glbtq: an encyclopedia of gay, lesbian, bisexual, transgender & queer culture
home
arts
literature
social sciences
special features
discussion
about glbtq
   search

 
   Encyclopedia
   Discussion
 
 

   member name
  
   password
  
 
   
   Forgot Your Password?  
   
Not a Member Yet?  
   
JOIN TODAY. IT'S FREE!

 
  Advertising Opportunities
  Permissions & Licensing
  Terms of Service
  Privacy Policy
  Copyright

 

 

 

 

 
arts

Alpha Index:  A-B  C-F  G-K  L-Q  R-S  T-Z

Subjects:  A-B  C-E  F-L  M-Z

     
Bookmark and Share
Carter, Nell (1948-2003)  
 
page: 1  2  

Short and stout, with a distinctive nasal snarl of a singing voice, and a vivacious, earthy energy, Nell Carter was a dynamic performer on stage, television, film, and record. The survivor of a number of personal tragedies, Carter built a successful and versatile show business career that was cut short by her sudden death at the age of 54.

Although she was notably outspoken on many issues, Carter kept her personal life private, and it was only after her death that her longtime relationship with a woman was revealed to the public.

Sponsor Message.

Carter was born Nell Ruth Hardy on September 13, 1948 in Birmingham, Alabama, one of nine children of Horace and Edna Hardy. The life of a large, low-income African American family in the Birmingham of the 1950s was not easy, and Carter became acquainted with personal trauma at a young age.

When she was a small child, her father died suddenly from stepping on a live power line, and at age 15 she was raped at gunpoint and became pregnant. She gave birth to a daughter, Tracy.

Young Nell learned to comfort herself with music, first listening to her parents' recordings of such performers as Dinah Washington, B.B. King, and Elvis Presley, then singing herself.

From the age of eleven, she performed in church choirs and youth groups, and even appeared on a local radio program called "The Y Teens."

After graduating from Birmingham's Parker High School, she continued to perform locally for a while. In the late 1960s, however, she followed the call of the stage to New York. There she changed her name to Carter, studied acting, and sang at such legendary nightclubs as the Rainbow Room, the Village Gate, and Reno Sweeney.

In 1971, she was cast in her first Broadway musical, Soon, which closed only two days after opening. She had small roles in Dude (1972), Jesus Christ Superstar (1973), Be Kind to People Week (1975), and Don't Bother Me I Can't Cope (1976), before going to London to continue her acting studies.

She returned to New York in 1978 to her first big success in a revue of the music of Thomas Wright "Fats" Waller, called Ain't Misbehavin' (book by Murray Horwitz and Richard Maltby, Jr.). In this musical evocation of the Harlem Renaissance, Carter not only commanded the stage with her scorching renditions of numbers like "Honeysuckle Rose," "Mean to Me," and "Cash for Your Trash," but she also defined herself as an accomplished actress.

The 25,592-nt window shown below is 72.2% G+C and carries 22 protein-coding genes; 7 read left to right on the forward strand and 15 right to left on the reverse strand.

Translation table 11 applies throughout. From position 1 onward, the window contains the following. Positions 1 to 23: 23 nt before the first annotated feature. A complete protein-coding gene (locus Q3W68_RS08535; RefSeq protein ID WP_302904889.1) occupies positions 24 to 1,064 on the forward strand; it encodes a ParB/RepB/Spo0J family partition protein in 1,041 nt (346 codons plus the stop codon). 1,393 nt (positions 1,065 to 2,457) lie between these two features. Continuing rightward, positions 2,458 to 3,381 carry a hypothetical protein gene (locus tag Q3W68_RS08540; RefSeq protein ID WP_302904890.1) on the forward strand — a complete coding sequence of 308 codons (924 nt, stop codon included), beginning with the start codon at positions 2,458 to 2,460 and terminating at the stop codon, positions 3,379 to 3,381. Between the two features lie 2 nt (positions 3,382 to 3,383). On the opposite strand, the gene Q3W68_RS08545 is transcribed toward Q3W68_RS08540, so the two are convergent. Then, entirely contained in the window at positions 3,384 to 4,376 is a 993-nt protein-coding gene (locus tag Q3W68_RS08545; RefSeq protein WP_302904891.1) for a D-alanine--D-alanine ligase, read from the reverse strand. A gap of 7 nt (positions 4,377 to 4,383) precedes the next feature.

She won Theatre World, Drama Desk, Obie, and Tony Awards for her work in her first Broadway success. (In 1982, Carter also won an Emmy Award for reprising her role in Ain't Misbehavin' for the NBC television production of the show.)

As Stephen Holden observed, Carter's extraordinary performance in Ain't Misbehavin' thrust her into a "select circle of theatrical pop-soul belters whose members reveled in high-powered vocal flamboyance. A typical performance by Ms. Carter reached into the fabric of a song and tore out its seams with feral flourishes."

Carter also performed in the 1979 film adaptation of the musical Hair (music by Galt MacDermot; book and lyrics by James Rado and Gerome Ragni) directed by Milos Forman. Her most memorable moment in the film comes when she sings "White Boys."

In 1975, Carter had been slated to play the role of Effie White in a musical being developed by composer Henry Krieger and lyricist Tom Eyen that eventually became Michael Bennett's Dreamgirls (1981) when she backed out to accept a television role on the ABC soap opera, Ryan's Hope. After her triumph on Broadway in Ain't Misbehavin', she once again turned to the small screen, taking a role as a feisty cop on the short-lived NBC sitcom The Misadventures of Sheriff Lobo.

Like many fat black women performers, Carter could not avoid the stereotypical role of sassy maid, and in 1981, she took what would be her best-known role, as Nellie Ruth Harper, beloved and impudent caretaker of a white family on NBC's Gimme a Break!

Though the role hardly broke new ground, Carter made the most of it for the show's six-season run, using every opportunity to sing, dance, and demonstrate her acting skills. During the show's run she garnered multiple nominations for Emmy and Golden Globe Awards and achieved wide fame as a comic actress.

    page: 1  2   next page>  
 
zoom in
Nell Carter performing.
  
 interact  
   
Contact Us
 
Join the Discussion
 
 find 
   
Related Entries
 
More Entries by this contributor
 
A Bibliography on this Topic

 
Citation Information
 
More Entries about The Arts
 
   
spacer
Popular Topics:

Social Sciences

 
Stonewall Riots
Stonewall Riots


Gay Liberation Front


The Sexual Revolution, 1960-1980
The Sexual Revolution, 1960-1980


Leather Culture


Anthony, Susan B.
Anthony, Susan B.


Africa: Sub-Saharan, Pre-Independence


Androgyny
Androgyny


Russia


Computers, the Internet, and New Media


Radicalesbians

 
 


 

 

This Entry Copyright © 2011 glbtq, Inc.

www.glbtq.com is produced by glbtq, Inc., 1130 West Adams Street, Chicago, IL   60607 glbtq™ and its logo are trademarks of glbtq, Inc.
This site and its contents Copyright © 2002-2006, glbtq, Inc.  All Rights Reserved.
Your use of this site indicates that you accept its Terms of Service.